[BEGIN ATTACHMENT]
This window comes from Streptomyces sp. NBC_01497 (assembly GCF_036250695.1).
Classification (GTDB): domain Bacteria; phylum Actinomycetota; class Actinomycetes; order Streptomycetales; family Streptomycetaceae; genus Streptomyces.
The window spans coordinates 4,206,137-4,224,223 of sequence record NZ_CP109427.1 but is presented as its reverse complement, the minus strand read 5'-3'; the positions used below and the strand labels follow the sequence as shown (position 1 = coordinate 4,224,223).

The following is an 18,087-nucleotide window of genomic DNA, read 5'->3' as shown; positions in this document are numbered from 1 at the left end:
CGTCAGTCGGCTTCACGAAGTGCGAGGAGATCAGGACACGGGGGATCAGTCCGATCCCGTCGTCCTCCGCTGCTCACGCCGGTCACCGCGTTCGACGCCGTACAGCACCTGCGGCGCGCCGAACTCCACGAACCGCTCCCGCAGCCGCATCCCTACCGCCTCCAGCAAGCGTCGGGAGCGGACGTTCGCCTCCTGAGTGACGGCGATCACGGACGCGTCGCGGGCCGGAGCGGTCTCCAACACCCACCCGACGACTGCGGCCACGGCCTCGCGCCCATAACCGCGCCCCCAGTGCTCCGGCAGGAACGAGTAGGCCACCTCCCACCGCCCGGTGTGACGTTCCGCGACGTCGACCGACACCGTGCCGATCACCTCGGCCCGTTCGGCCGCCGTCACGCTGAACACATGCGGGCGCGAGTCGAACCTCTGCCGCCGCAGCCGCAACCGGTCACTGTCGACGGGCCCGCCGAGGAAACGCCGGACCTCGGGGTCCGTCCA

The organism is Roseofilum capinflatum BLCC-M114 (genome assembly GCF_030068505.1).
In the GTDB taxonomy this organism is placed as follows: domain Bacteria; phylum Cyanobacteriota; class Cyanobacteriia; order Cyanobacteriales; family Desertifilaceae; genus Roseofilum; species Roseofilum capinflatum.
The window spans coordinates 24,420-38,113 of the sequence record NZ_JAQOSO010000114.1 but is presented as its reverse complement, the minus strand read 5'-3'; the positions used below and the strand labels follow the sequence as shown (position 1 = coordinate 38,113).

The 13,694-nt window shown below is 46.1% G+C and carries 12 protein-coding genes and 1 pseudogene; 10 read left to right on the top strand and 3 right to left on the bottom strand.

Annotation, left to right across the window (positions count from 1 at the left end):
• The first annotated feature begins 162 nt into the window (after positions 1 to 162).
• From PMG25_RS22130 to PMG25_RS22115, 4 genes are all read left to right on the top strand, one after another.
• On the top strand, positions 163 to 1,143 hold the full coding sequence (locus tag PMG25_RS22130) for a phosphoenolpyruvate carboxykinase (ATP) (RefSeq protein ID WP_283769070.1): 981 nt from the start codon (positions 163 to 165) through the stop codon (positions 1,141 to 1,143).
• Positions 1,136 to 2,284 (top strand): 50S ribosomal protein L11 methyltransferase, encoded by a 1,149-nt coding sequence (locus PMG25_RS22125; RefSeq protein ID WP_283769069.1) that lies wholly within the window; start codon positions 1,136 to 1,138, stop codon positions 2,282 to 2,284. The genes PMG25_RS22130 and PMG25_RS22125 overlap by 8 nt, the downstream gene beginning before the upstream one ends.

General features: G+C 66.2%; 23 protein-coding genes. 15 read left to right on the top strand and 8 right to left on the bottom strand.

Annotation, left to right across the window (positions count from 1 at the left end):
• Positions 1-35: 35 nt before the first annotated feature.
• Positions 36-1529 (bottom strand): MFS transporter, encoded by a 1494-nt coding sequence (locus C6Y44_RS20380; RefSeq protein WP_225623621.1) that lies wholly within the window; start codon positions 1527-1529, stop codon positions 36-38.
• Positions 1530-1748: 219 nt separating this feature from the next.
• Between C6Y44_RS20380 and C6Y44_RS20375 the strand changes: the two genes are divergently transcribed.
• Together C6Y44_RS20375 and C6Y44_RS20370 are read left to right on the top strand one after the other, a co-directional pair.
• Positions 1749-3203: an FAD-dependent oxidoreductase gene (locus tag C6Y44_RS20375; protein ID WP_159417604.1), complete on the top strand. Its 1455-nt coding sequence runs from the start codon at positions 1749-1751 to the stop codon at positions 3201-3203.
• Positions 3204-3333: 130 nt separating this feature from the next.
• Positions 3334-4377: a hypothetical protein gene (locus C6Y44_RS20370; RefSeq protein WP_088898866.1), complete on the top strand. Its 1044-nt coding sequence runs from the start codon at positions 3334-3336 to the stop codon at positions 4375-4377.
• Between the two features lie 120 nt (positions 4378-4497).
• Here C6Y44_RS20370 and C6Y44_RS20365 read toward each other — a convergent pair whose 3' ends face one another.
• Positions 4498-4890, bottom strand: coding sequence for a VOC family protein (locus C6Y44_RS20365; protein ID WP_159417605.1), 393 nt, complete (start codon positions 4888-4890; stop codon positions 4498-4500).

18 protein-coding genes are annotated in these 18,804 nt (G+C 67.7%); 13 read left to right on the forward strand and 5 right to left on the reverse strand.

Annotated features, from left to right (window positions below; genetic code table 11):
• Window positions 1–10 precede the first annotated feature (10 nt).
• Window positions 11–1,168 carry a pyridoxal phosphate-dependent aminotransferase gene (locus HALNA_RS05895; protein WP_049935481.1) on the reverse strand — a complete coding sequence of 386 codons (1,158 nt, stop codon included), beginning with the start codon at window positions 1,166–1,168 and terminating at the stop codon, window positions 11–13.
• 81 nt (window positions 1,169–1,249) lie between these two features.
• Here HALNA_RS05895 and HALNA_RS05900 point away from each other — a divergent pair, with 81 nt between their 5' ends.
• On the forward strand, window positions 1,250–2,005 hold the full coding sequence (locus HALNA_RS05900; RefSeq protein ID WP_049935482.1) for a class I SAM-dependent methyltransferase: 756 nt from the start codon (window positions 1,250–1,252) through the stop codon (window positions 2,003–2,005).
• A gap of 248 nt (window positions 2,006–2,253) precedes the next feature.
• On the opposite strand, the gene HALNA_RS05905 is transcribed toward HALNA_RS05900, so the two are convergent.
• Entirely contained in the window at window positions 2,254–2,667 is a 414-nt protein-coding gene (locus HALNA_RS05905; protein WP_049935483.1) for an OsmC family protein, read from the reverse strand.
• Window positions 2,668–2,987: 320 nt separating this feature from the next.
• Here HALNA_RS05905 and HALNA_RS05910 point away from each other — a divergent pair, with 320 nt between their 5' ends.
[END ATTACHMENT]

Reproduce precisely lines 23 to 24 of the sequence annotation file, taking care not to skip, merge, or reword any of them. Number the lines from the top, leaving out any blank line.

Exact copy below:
• Positions 3204-3333: 130 nt separating this feature from the next.
• Positions 3334-4377: a hypothetical protein gene (locus C6Y44_RS20370; RefSeq protein WP_088898866.1), complete on the top strand. Its 1044-nt coding sequence runs from the start codon at positions 3334-3336 to the stop codon at positions 4375-4377.